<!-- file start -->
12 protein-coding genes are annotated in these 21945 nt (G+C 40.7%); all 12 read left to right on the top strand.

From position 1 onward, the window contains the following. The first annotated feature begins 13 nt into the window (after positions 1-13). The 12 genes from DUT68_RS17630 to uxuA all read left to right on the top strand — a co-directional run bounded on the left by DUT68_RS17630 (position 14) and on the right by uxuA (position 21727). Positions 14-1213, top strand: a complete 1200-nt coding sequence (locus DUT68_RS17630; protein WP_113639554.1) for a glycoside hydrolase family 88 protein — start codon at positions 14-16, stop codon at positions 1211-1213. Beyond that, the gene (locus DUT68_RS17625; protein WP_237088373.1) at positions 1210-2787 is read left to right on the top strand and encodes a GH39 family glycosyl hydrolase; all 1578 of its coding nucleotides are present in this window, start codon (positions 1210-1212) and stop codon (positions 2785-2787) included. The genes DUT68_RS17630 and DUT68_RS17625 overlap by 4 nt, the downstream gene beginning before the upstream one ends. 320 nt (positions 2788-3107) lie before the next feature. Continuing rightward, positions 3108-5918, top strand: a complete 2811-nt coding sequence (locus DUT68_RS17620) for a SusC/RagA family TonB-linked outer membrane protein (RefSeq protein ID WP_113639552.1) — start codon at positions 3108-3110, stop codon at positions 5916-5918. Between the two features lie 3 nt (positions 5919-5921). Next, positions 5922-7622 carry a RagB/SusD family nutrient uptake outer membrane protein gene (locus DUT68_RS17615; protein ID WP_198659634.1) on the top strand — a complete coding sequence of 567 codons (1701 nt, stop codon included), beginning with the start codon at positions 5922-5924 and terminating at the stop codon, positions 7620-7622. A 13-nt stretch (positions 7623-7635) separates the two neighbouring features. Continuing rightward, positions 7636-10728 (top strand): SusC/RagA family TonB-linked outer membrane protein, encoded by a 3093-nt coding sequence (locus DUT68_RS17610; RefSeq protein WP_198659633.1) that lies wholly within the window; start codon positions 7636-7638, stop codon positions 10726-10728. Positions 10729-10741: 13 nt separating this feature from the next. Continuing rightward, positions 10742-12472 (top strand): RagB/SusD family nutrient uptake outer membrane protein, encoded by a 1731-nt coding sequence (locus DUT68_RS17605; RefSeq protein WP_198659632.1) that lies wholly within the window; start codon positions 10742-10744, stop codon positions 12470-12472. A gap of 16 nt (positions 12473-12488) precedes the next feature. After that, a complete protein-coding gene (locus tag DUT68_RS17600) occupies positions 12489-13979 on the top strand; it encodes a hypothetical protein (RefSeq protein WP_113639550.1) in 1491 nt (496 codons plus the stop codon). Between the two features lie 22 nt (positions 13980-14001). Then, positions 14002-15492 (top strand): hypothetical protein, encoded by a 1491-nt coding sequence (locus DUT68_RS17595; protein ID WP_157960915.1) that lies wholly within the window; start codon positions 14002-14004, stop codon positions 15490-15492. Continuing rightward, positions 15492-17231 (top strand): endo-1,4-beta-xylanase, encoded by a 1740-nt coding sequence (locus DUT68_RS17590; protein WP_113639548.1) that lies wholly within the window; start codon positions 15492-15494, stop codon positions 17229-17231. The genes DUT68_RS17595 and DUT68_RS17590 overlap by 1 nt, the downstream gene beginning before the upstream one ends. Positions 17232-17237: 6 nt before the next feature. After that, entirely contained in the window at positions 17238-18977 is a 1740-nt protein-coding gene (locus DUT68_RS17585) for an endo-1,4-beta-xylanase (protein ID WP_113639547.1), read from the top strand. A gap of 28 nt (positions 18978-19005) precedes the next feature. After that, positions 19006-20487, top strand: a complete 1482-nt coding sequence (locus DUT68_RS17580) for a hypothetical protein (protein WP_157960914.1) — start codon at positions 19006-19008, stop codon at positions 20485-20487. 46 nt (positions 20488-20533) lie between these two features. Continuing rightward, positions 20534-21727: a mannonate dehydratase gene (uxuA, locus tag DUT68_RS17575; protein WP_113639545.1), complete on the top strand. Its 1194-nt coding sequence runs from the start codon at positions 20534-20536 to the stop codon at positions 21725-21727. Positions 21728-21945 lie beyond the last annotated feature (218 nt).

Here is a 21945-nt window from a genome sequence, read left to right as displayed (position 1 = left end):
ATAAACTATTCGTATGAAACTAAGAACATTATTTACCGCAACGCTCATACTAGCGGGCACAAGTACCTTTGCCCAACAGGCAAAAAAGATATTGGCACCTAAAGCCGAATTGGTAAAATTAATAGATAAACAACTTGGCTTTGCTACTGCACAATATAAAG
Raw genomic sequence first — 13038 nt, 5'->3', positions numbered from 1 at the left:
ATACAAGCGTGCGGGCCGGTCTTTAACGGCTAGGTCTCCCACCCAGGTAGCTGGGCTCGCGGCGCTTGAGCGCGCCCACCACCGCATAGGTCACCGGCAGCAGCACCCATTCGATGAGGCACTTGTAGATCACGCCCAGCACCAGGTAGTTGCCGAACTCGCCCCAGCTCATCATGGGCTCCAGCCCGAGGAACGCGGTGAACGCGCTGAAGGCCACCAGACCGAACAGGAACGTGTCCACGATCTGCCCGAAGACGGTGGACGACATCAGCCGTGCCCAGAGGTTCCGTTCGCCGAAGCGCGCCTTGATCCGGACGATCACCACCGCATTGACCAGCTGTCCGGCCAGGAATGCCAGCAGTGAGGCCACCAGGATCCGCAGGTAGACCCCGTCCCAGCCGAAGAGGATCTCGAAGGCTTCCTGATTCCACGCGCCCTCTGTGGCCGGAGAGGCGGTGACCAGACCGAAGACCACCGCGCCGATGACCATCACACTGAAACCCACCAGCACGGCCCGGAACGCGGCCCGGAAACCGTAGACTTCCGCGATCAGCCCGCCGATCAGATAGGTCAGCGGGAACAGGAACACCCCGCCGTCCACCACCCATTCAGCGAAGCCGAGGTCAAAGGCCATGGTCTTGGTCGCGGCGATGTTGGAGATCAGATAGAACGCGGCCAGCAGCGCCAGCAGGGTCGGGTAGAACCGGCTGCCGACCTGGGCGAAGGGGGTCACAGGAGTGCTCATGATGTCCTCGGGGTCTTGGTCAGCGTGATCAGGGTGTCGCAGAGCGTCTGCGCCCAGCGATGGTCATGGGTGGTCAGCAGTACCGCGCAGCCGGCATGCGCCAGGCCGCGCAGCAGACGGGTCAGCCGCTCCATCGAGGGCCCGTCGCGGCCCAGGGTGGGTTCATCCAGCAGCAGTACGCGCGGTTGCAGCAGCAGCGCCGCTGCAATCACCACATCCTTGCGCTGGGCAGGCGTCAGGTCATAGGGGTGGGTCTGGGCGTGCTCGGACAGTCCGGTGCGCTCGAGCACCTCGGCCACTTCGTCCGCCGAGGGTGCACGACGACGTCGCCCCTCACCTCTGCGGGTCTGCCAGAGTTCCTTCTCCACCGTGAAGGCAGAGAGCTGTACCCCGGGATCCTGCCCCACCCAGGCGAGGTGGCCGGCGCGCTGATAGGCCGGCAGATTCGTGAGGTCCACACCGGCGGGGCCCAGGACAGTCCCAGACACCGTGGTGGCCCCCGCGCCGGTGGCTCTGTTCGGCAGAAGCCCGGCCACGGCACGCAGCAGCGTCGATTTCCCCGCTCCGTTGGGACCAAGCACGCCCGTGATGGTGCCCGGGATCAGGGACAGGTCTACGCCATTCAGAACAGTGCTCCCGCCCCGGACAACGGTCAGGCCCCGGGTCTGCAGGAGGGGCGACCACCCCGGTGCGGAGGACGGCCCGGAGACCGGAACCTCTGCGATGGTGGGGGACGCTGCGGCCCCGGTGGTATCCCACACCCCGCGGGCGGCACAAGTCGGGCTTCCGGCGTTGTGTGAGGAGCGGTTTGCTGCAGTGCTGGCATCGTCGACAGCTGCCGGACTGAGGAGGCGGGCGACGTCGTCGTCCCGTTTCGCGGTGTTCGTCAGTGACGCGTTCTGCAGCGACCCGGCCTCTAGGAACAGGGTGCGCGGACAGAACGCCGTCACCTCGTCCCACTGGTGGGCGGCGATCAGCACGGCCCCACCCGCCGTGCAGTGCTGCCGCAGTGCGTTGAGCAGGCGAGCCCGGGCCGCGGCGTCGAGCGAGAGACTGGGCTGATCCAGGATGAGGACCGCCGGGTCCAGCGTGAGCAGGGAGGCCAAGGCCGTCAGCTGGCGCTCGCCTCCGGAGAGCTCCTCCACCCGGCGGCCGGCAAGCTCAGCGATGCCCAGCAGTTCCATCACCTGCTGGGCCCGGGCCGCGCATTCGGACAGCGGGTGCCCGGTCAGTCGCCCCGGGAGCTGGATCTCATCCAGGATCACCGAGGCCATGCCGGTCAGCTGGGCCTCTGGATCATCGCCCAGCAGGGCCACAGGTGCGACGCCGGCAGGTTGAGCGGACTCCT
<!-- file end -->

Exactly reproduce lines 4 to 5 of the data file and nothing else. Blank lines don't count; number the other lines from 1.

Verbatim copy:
ATAAACTATTCGTATGAAACTAAGAACATTATTTACCGCAACGCTCATACTAGCGGGCACAAGTACCTTTGCCCAACAGGCAAAAAAGATATTGGCACCTAAAGCCGAATTGGTAAAATTAATAGATAAACAACTTGGCTTTGCTACTGCACAATATAAAG
Raw genomic sequence first — 13038 nt, 5'->3', positions numbered from 1 at the left: